I know I’m foolishly sticking my head above the parapet here, but is all this hullabaloo about “our” part in the slave trade that finished over 200 years ago not effectively a tick box diversion that takes away from the very real problems ethnic minorities face in the here and now? Who does it help to spray paint a statue of a guy whose father (not even him you understand) had a part in the slave trade? How many of the people who did that would like to be judged on what their fathers might have done that was shameful? I just cannot see who gains anything concrete from it or what problems it solves. If we take down the statues do we expunge the history, or will it just put it back into the dusty books nobody reads?

    I have “historical” problems with the prevalent versions of the European participation in the slave trade that further calls into question the necessity of the actions being taken. Firstly, the African slave trade existed for centuries before “some” European traders took part in it, and it continued long after European governments banned it. It still exists today in the shadows. Prior to active European involvement, their most common experience of it was as victims of the African slavers who would take ships off the seas (Miguel de Cervantes who wrote Don Quixote was taken this way) and raid European villages in order to sell the population on the blocks of North and West Africa. Even Southern England lost villages to the slavers.

    Secondly, it is forgotten that European traders extremely rarely “raided” African villages for slaves. The vastly overwhelming majority of slaves were sold to the Europeans by Africans themselves. These were slavers whose like had been active in the trade for centuries before Europeans got involved. “Business men” and warlords who knew exactly the “how to’s” and “where for’s” of this dismal trade. European involvement regrettably gave these people an enormous opportunity to “industrialise” their operations and make relatively huge profits off the backs of their fellow Africans but, for some reason, we are to pretend they never existed and, amazingly, pay reparations to the countries they lived in (that actually didn’t exist back than). If we are to blame everyone who now lives in Europe for the actions of some of their ancestors hundreds of years ago, should we not also be blaming everyone who now lives in those African countries for the actions of some of their ancestors?

    The European involvement in the slave trade was the bleakest point in an already bleak history of European Empire building. There is no getting away from the shame of its existence in our national histories. However, it was over 200 years ago and none of us took part in it. Lets not get hung up on a worthless apology and pointless hand wringing for something “we” didn’t do and concentrate on fixing the problems we are responsible for, and can do something about, in regards to racism and xenophobia in 2020. Subjectively lamenting 1620’s problems wont help a soul.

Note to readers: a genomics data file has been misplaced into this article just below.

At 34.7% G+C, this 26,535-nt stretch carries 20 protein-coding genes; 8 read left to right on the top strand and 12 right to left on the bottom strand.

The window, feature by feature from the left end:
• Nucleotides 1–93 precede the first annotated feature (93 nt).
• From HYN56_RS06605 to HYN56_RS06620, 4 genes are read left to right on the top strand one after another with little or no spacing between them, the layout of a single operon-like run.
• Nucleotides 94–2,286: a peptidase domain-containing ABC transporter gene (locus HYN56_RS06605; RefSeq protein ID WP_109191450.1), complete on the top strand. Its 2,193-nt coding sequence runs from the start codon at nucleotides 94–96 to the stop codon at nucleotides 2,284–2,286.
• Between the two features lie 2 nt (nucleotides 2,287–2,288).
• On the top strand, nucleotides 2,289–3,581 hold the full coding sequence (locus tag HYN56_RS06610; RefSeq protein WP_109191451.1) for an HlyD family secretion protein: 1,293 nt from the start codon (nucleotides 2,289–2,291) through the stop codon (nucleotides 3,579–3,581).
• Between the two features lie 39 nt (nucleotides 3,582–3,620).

1. Bill says:

      I agree in part with Me Bungo Pony. There will be little point in tearing down statues and then indulging in ‘business as usual.’ We still have not addressed the vexed question of teaching our history, all the good and the bad to our children. We need to get them to ask the question of who were the slavers in Scottish society, what did they do, why did they do it, and more significantly what impact of what they did affects our society today.

      The fact is that the attitudes towards people of colour stems from the days of Empire and colonisation as well as of slavery. Churchill regarded India as a beastly country with a beastly religion. He was not the only’ hero’ with feet of clay, but his attitudes have a resonance today. Boris is hardly a good role model today, given many of his quotes. I am reminded that Aneurin Bevan said that successful Toryism and an intelligent electorate were a contradiction in terms. His own experiences ensured that no amount of cajolery could eradicate from his heart a deep burning hatred of the Tory party. he said that they condemned millions of people to semi-starvation – he warned young men and women not to listen to what they are saying – not to listen to their seductions.

      What we need is a society wanting change, a parliament responding to that desire and a leadership willing to drive through the necessary change. Change the behaviour and then the attitudes. End the easy slogans respond to the needs.


      1. Hi Bill/ Bungo Pony

        you say “There will be little point in tearing down statues and then indulging in ‘business as usual.’ We still have not addressed the vexed question of teaching our history, all the good and the bad to our children. We need to get them to ask the question of who were the slavers in Scottish society, what did they do, why did they do it, and more significantly what impact of what they did affects our society today.”

        But removing statues to people whos actions we now feel repugnant isnt an obstacle to deeper changes at all is it?

        1. Bill says:

          No Mike, of course not. However, what next. While the statue was there I could wax lyrical with my children and grandchildren on the iniquity of the deeds. My children and grandchildren are more sensitive to these issues than myself. I hope because of my input. Again we do not want to rewrite history but to use it to inform and create something better. In Britain we still wax lyrical about’ winning the war’ – sadly that attitude has ensured that we have lost the peace.

          We need to ensure that what was done wrong in the past is addressed and acknowledged and then to move forward in a positive manner to ensure we do not repeat mistakes and that we change attitudes and behaviour. People who spend their lives looking backward tend to walk into serious obstacles.

          Pull down or replace the statues etc., by all means, but do not stop there – move on to something better


          1. Agreed Bill – move on to something better. Some of the ideas we have coming in our series about how to deal with this issue are very innovative and would make sure these issues were very much alive. Watch this space.

    2. Arboreal Agenda says: